Thinking About EpiPens: Anaphylactic Shock and Sticker Shock

By now, you've probably heard of Mylan's long-term interest in getting the Epi-Pen listed as an A or B Category Preventive Medicine by the United States Preventive Services Task Force. It is a pretty exclusive club, but EpiPen's prevention of anaphlyaxis is the basis of its claim to this elevated status.  As this excellent article in MedPage Today makes clear, most curative prescriptions can also be seen as preventive in this sense — preventing the progress of disease and, even, preventing death. 

Surely it is the first dollar coverage aspect of the categorization, under Section 2713 of the Affordable Care Act and its implementing regulations, that is the tail wagging the dog here. The plea to make EpiPens available to those that need them seems to be based on a different idea of preventive coverage: that this potentially lifesaving drug delivery device ought to be available to all, so it ought to be an A or B category Preventive Pharmaceutical. It is, in short, the plea for a hidden cost shift.  First dollar coverage of an item billed at roughly $600 out of pocket cost for a two-pack doesn't necessarily  change the manufacturer's price, it just changes the cost to EpiPen consumer into  the cost to the public.

Of course all of this is complicated by Mylan's apparent other long-standing interest in keeping EpiPens from being listed on the generic drug list, except for its own $300 branded generic entry,  where reimbursement would be very different. And, Mylan's efforts to keep the EpiPens4Schools program exclusively tied to their branded EpiPen adds an additional dollop of strategy.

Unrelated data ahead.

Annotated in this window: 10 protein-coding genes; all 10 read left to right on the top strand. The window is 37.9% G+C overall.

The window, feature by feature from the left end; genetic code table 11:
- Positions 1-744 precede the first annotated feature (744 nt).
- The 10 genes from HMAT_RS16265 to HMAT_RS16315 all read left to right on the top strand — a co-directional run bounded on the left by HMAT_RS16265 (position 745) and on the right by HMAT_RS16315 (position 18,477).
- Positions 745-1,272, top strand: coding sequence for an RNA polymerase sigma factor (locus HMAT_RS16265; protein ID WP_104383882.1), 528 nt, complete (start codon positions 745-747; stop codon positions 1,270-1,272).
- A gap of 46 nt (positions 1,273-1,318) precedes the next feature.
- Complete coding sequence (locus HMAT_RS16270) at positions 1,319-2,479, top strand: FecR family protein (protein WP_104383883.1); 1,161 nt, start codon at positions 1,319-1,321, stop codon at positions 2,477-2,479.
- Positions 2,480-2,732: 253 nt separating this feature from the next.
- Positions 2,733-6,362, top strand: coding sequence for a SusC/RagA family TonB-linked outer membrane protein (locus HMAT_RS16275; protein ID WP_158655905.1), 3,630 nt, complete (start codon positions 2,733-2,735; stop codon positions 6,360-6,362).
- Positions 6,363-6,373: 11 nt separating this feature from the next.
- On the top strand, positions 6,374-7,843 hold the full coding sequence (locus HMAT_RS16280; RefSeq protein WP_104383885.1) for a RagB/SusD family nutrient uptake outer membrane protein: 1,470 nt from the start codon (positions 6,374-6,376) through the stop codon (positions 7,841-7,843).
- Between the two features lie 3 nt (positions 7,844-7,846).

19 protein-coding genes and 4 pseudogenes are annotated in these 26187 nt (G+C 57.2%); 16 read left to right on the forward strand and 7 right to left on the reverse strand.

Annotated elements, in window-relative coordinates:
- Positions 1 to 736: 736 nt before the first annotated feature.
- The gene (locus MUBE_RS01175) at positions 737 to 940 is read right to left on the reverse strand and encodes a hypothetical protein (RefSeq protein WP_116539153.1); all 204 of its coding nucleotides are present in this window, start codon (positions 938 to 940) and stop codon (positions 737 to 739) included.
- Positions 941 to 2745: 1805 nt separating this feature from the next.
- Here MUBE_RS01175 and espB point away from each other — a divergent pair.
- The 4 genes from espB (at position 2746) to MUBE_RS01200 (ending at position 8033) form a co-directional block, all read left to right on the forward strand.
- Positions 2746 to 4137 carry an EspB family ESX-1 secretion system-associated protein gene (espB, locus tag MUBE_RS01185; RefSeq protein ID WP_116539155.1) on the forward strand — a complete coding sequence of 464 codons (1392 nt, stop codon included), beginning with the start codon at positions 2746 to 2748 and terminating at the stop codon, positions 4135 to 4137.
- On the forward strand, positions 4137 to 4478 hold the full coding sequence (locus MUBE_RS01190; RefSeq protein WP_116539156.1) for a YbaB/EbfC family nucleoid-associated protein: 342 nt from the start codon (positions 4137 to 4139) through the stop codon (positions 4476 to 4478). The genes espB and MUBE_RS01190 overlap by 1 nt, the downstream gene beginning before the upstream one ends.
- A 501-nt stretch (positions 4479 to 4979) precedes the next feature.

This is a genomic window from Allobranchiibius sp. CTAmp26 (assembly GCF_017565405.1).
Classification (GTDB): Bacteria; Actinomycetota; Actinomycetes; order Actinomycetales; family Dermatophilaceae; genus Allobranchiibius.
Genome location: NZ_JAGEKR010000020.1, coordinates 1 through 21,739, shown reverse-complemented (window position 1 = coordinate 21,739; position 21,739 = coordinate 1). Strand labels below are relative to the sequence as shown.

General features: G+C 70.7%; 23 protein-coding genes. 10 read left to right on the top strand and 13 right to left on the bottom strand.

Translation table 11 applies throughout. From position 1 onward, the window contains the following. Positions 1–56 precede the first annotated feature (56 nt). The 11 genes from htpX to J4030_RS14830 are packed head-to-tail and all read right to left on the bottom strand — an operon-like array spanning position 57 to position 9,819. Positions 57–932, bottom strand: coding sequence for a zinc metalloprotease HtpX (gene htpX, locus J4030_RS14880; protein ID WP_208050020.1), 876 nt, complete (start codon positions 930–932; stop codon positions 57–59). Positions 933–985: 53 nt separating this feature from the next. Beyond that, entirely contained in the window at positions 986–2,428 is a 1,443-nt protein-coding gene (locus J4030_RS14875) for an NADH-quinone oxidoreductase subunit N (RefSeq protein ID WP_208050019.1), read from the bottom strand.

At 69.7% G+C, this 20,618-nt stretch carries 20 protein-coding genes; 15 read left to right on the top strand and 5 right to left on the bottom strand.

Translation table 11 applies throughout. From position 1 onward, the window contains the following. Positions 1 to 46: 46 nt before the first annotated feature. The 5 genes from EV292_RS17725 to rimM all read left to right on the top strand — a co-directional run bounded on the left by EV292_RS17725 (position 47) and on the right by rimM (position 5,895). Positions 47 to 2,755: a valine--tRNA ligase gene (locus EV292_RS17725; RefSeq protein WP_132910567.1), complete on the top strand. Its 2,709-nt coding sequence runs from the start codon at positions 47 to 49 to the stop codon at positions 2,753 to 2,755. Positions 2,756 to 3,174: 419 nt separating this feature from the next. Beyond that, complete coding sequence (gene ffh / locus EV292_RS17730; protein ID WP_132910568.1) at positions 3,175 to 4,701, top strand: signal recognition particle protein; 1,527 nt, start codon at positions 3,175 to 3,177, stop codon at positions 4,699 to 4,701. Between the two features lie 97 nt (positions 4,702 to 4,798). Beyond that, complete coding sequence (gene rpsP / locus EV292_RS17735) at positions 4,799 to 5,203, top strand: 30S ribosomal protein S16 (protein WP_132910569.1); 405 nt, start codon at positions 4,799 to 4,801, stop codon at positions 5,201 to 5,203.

All of this has been seeping out for several weeks at just about the same time as a lively discussion about rethinking automatic insurance coverage for preventive health care under the Affordable Care Act. Turns out preventive care is expensive and, so the argument goes, first dollar preventive care coverage comes at the cost of possibly making treatment of illness itself prohibitively expensive. It is a sort of pitting those who would stay well against those who are already sick analysis.

As both debates — one on the proper role of first dollar coverage for preventive services and medications combined with significant co-insurance obligations for illness treatment and the other about whether preventing anaphlylaxis is truly a preventive service– continue, Mylan will have many strategic choices and counter-choices ahead if their plan is to continue to maximize profit.

It seems likely Mylan will lobby to move the EpiPen to A and B Category Preventive Medications status  unless and until first dollar treatment for those drug categories is removed, in which case Mylan will regroup and urge that the EpiPen remain out of the A and B Category of  Preventive Medicines and, instead, focus on keeping the cost shift alive and hidden  through the use of  end consumer targeted coupons, drug assistance programs, and branded EpiPen requirements for EpiPens4Schools programs. 

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